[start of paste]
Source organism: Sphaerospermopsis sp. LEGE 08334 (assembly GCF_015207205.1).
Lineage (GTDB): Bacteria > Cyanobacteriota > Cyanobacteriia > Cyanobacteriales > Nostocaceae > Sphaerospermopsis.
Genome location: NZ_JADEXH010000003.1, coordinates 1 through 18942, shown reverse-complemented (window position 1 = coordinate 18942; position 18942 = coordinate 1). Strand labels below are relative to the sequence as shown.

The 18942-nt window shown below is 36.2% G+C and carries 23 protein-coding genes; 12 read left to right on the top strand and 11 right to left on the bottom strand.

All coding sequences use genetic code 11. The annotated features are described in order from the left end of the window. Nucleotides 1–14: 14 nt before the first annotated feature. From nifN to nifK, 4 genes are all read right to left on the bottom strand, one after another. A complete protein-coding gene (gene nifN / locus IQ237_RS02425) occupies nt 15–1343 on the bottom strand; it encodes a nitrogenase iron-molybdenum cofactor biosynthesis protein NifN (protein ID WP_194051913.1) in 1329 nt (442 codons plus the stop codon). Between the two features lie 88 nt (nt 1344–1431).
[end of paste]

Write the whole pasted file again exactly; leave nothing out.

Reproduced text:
Source organism: Sphaerospermopsis sp. LEGE 08334 (assembly GCF_015207205.1).
Lineage (GTDB): Bacteria > Cyanobacteriota > Cyanobacteriia > Cyanobacteriales > Nostocaceae > Sphaerospermopsis.
Genome location: NZ_JADEXH010000003.1, coordinates 1 through 18942, shown reverse-complemented (window position 1 = coordinate 18942; position 18942 = coordinate 1). Strand labels below are relative to the sequence as shown.

The 18942-nt window shown below is 36.2% G+C and carries 23 protein-coding genes; 12 read left to right on the top strand and 11 right to left on the bottom strand.

All coding sequences use genetic code 11. The annotated features are described in order from the left end of the window. Nucleotides 1–14: 14 nt before the first annotated feature. From nifN to nifK, 4 genes are all read right to left on the bottom strand, one after another. A complete protein-coding gene (gene nifN / locus IQ237_RS02425) occupies nt 15–1343 on the bottom strand; it encodes a nitrogenase iron-molybdenum cofactor biosynthesis protein NifN (protein ID WP_194051913.1) in 1329 nt (442 codons plus the stop codon). Between the two features lie 88 nt (nt 1344–1431).